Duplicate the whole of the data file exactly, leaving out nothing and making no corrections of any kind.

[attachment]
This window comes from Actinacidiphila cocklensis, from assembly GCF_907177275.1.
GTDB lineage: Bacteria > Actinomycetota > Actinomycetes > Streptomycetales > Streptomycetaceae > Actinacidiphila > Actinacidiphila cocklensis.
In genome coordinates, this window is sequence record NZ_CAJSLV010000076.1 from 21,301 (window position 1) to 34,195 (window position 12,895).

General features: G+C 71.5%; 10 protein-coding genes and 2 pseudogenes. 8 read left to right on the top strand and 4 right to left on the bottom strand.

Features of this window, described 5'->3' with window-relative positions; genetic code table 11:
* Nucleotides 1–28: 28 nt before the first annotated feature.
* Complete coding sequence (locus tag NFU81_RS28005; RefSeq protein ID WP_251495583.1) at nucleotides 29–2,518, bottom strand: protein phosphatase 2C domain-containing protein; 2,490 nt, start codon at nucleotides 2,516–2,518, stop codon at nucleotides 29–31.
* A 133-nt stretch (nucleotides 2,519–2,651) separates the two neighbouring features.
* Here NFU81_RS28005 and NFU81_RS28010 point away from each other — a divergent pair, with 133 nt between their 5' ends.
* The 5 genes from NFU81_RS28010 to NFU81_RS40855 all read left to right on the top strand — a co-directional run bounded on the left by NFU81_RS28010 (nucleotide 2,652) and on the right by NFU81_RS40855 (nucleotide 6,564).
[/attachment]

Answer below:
This window comes from Actinacidiphila cocklensis, from assembly GCF_907177275.1.
GTDB lineage: Bacteria > Actinomycetota > Actinomycetes > Streptomycetales > Streptomycetaceae > Actinacidiphila > Actinacidiphila cocklensis.
In genome coordinates, this window is sequence record NZ_CAJSLV010000076.1 from 21,301 (window position 1) to 34,195 (window position 12,895).

General features: G+C 71.5%; 10 protein-coding genes and 2 pseudogenes. 8 read left to right on the top strand and 4 right to left on the bottom strand.

Features of this window, described 5'->3' with window-relative positions; genetic code table 11:
* Nucleotides 1–28: 28 nt before the first annotated feature.
* Complete coding sequence (locus tag NFU81_RS28005; RefSeq protein ID WP_251495583.1) at nucleotides 29–2,518, bottom strand: protein phosphatase 2C domain-containing protein; 2,490 nt, start codon at nucleotides 2,516–2,518, stop codon at nucleotides 29–31.
* A 133-nt stretch (nucleotides 2,519–2,651) separates the two neighbouring features.
* Here NFU81_RS28005 and NFU81_RS28010 point away from each other — a divergent pair, with 133 nt between their 5' ends.
* The 5 genes from NFU81_RS28010 to NFU81_RS40855 all read left to right on the top strand — a co-directional run bounded on the left by NFU81_RS28010 (nucleotide 2,652) and on the right by NFU81_RS40855 (nucleotide 6,564).